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The new Mustangs are great handlers. Motor Trend twice choose a Mustang GT 350 (one year it was the R spec car) as runner up best driver's car in the world behind a mega-bucks McLaren. But, they are very sensitive to alignment. I have camber plates on my 350 R and set neg camber on track day to keep as much front rubber on the ground as possible. Rear toe is also sensitive. The car will "rear steer", follow ruts and just generally feel "squirrely" if the rear alignment is not spot on. I installed GT 350 toe links on my '17 GT to help keep the rear end from passing the front. The stock Pirellis that came with the GT were not confidence inspiring either. I blew one (tread separation, Pirelli refused to warranty it without the whole tire) when the car was but a month old and replaced them all with Michelin PS4's. Love the Michelin's. The Pirelli's make good tomato planters.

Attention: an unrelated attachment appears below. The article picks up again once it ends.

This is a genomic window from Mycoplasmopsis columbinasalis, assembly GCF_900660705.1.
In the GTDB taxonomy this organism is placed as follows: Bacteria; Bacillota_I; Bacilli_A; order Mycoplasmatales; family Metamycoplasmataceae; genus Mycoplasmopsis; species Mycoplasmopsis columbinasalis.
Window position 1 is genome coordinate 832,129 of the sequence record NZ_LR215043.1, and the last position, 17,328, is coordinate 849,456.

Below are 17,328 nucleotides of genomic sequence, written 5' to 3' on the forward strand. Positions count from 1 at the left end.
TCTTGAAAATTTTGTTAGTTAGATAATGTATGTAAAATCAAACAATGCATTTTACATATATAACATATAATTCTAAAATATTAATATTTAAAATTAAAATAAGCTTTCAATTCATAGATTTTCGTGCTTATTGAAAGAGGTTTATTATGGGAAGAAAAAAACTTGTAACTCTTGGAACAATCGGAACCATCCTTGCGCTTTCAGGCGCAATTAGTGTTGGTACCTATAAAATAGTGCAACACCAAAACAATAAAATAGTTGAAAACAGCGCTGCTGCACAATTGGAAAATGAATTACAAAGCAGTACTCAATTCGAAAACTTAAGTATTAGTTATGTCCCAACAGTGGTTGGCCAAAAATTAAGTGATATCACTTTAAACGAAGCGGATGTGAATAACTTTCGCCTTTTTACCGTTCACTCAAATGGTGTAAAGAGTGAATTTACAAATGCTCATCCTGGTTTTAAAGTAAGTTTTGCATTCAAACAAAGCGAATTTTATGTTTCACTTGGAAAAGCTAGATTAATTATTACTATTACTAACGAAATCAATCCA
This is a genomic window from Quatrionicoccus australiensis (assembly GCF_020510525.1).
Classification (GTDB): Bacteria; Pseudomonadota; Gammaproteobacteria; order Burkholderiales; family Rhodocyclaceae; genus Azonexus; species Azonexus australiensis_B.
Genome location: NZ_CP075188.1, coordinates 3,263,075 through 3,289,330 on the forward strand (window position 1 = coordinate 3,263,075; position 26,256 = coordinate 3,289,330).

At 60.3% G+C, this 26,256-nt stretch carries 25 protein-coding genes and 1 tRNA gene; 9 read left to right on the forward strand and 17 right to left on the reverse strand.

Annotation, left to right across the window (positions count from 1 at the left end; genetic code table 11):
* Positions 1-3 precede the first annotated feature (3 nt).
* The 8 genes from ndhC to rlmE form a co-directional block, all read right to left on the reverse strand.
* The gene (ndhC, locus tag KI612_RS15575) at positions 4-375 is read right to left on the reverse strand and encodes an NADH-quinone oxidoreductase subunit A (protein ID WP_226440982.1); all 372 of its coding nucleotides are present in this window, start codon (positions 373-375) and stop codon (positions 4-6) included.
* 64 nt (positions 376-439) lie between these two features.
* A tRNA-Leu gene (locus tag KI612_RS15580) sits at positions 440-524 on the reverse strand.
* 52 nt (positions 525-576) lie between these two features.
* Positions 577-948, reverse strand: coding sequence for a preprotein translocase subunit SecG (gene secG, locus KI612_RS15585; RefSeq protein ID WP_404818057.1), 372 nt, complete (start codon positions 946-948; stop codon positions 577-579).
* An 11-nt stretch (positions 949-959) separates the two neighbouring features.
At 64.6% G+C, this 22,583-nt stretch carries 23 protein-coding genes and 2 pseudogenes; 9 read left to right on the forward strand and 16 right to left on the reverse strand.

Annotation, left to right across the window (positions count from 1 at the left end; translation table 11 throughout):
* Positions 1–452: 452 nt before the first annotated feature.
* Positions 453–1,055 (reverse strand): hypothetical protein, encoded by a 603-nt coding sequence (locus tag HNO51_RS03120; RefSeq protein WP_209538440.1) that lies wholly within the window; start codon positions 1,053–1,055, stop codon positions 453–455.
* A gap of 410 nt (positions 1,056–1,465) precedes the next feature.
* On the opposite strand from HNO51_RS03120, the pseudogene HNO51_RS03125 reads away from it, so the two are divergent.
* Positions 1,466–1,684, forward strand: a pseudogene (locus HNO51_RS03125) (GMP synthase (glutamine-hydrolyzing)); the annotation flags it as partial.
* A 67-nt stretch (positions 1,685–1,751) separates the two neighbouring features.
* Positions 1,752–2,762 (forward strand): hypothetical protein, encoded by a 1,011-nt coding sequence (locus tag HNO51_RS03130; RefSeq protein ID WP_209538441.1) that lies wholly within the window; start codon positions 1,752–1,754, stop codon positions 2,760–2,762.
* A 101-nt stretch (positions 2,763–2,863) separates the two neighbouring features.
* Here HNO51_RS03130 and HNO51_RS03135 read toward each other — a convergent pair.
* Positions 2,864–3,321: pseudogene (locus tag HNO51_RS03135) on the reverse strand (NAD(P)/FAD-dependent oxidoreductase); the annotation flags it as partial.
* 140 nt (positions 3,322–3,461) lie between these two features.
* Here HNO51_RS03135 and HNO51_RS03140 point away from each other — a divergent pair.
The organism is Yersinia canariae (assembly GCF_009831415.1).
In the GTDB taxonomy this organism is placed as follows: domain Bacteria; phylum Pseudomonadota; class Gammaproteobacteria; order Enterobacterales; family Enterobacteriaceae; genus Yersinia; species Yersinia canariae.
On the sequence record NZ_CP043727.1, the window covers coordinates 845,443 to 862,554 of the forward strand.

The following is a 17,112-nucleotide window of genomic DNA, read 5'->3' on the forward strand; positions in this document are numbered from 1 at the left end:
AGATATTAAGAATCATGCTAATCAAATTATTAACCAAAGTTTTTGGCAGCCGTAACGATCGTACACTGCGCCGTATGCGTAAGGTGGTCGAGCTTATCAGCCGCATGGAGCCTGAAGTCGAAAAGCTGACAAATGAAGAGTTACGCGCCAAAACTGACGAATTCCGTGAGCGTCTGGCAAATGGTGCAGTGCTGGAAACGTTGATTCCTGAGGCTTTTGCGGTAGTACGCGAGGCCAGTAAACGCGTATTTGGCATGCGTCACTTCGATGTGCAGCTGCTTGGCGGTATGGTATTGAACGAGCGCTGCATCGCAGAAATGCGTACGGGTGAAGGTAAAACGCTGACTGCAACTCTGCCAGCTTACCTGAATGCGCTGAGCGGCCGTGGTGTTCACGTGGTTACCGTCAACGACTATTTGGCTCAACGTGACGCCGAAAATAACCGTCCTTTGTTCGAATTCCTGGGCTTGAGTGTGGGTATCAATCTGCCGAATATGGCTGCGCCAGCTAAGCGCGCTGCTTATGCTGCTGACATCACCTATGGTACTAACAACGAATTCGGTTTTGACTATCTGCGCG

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Handling is sometimes subjective and I don't often have a chance to do a back to back tire comparison of new tires on the same car. However, I noticed a "night and day" difference in handling between the Pirellis and Michelins. The Pirellis would break away early and without warning where the Michelin's stick like glue and are predictable. But regardless of handling, I would not buy a tire from a manufacturer who does not back their product. I have TPS monitoring on my dash, am very conscious of tire condition and air pressure (have compressed air in the shop and check all tires frequently) and had just glanced at the pressure before getting on the freeway. I watched the tread peel away in my rear view mirror, yet the psychic Pirelli rep said it must have been low air pressure without even looking at what was left of the tire on the rim. He would not discuss the matter further without examining the tire. That's OK, I had better things to do to, and to require, or even to ask, a customer to retrieve tire pieces from the freeway to present them for warranty is pretty outrageous, not to mention illegal (California Vehicle code). Any product can fail, but how you treat a customer is a good indication of what kind of company you are. Additionally, it's hard to put a price on confidence in your tires. I have several cars with Michelins and never a problem.